What to keep in mind for your brand’s first Periscope live stream

Periscope is a new way to share what is happening around you. Instead of 140 characters of Twitter or 15 second videos of Instagram, you can have a live video broadcast. Live streaming is a new phenomenon as a popular mobile application but it has been around for a long time. Twitch, a website specialized in live streaming games, was acquired last year by Amazon for almost $1 Billion, so you can be sure there is audience out there willing to watch interesting live video.

This is not an introduction to Periscope as an application but a collection of best practices for getting started. To get you or your brand started on Periscope faster, these are my tips and tricks for beginners.

Prepare before jumping into action

You will not get the full benefits of a new platform on the first go. Host a few practice streams before a big event to teach your friends and fans how to use the new application. Periscope is a new app and many people are not familiar with it yet. Some even get frustrated when they do not understand how to access the stream. Asking people to check out the app ahead of time makes it easier to join your stream when it is live.

First, make sure your phone battery is fully charged. It will drain quickly but you will be fine for more than 30 minutes of streaming even without portable chargers.

Have an introduction before the action starts. Introduce yourselves and what the stream will be about and how to participate in the live action (Periscope comments on mobile for example). It will take a few minutes for the audience to tune in to your stream.


Think about your audio source. Generally, you will be fine if you are face to face talking / interviewing and the action is an arm’s length away from the phone. Any further than that and it might be difficult to understand everything, especially since the stream quality might be low at times. This is something you can only find out by testing the setting before the real deal.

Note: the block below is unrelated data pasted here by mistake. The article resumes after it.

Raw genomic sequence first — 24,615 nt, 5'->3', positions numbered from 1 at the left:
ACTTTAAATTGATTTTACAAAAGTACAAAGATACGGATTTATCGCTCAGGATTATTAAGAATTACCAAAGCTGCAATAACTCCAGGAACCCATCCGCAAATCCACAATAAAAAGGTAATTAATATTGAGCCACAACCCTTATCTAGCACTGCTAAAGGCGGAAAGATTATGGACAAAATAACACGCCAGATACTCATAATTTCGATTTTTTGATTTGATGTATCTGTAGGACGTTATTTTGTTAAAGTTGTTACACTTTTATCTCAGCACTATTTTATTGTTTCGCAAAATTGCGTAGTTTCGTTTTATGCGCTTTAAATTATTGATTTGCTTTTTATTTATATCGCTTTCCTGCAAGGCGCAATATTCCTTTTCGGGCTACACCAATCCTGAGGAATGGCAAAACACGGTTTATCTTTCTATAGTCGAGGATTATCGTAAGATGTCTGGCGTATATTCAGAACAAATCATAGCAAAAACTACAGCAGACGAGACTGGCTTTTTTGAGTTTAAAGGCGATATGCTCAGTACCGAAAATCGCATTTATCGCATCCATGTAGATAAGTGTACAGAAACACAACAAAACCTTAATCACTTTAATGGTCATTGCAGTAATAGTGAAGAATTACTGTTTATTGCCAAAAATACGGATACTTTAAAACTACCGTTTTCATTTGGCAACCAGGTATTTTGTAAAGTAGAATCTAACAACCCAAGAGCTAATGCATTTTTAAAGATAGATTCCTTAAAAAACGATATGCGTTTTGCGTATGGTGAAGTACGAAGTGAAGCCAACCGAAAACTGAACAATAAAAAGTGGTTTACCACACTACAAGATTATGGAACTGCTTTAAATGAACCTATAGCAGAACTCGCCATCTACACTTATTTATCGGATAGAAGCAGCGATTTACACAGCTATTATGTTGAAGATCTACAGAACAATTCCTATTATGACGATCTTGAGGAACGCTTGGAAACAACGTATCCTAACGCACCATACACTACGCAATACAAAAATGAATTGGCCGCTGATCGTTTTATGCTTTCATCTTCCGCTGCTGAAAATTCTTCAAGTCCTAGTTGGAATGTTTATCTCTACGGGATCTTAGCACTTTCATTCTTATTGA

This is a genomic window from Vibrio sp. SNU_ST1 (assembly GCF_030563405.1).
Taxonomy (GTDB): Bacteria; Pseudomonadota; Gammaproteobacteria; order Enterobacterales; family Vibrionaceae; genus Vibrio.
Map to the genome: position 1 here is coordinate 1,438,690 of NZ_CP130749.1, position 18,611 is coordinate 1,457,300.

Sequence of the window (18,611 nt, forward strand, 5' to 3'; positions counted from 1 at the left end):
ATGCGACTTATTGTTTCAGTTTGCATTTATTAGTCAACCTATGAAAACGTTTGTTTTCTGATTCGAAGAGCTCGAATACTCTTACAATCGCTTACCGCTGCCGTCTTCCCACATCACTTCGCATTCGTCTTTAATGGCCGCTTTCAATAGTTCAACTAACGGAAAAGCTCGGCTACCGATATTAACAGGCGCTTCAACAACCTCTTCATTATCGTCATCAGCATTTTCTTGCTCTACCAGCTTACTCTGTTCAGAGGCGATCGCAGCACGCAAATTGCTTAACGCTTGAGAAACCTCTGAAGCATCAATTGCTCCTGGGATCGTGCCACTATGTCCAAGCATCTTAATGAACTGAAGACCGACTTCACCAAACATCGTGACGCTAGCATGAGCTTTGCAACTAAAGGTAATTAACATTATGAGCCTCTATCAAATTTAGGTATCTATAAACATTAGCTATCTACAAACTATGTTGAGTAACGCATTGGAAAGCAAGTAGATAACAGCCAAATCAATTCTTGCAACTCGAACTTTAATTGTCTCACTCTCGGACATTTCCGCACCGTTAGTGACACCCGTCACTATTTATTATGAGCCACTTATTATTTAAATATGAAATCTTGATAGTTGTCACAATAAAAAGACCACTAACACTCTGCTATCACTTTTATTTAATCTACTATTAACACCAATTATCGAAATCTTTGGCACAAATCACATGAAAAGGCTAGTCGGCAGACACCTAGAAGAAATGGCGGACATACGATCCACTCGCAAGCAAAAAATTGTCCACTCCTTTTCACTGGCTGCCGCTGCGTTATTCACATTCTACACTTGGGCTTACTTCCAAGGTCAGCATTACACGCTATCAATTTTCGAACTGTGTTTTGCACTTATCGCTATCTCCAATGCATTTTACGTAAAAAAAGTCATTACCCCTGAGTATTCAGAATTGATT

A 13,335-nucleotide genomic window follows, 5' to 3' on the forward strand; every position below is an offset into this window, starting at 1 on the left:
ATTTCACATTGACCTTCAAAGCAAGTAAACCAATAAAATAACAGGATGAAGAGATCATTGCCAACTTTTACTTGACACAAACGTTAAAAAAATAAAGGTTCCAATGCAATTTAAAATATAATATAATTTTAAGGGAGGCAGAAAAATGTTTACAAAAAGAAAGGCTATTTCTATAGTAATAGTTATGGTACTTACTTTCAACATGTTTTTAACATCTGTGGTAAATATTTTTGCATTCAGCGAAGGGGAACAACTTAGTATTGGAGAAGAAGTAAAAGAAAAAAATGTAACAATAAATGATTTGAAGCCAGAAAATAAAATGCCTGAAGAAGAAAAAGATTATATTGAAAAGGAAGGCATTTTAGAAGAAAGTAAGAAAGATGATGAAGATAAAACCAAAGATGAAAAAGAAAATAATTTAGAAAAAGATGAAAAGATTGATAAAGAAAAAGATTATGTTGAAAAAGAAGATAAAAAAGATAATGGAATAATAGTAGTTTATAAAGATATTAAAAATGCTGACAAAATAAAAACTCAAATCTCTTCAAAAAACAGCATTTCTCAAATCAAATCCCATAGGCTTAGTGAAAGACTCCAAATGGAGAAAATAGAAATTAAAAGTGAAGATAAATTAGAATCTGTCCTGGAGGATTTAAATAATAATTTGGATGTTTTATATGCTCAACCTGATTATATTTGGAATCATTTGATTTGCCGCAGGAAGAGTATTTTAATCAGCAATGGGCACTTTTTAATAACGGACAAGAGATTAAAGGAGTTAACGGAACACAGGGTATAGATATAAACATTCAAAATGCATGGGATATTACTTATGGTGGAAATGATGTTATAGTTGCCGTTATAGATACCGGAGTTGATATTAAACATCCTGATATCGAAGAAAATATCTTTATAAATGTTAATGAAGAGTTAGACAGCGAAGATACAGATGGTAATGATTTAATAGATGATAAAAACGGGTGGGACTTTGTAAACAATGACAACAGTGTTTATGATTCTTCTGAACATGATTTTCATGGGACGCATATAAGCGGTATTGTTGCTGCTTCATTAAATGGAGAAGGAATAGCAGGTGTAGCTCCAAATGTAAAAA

Update: As Shimon Das, pointed out on Twitter, it’s also important to take your time on Periscope. When starting and ending the stream or switching between the main camera and the front camera, the app will cut you off for a few seconds. Thanks Shimon for a great pro-tip!

Take your fans behind the scenes with Periscope

The best stream I have done was an interview with two HERE developers regarding a new 3D transit visualization concept during which we did a demo and discussed how the idea helps people and how they came up with the idea.

Periscoping is a 2-person gig. During a live stream, you will get comments in the stream but can also receive related comments on Twitter. Monitoring both can make for a more successful broadcast. Depending on the stream length, it might be a good idea to tweet about the stream again, possibly with a picture. It might also be helpful for the second person to participate in the live stream as a viewer for sound quality control or answer some questions during a presentation when the streamer is unable to talk.

Are you considering to try Periscope personally or professionally? Would you like to read more about Periscope and how to use the app? Leave a comment or a request below.

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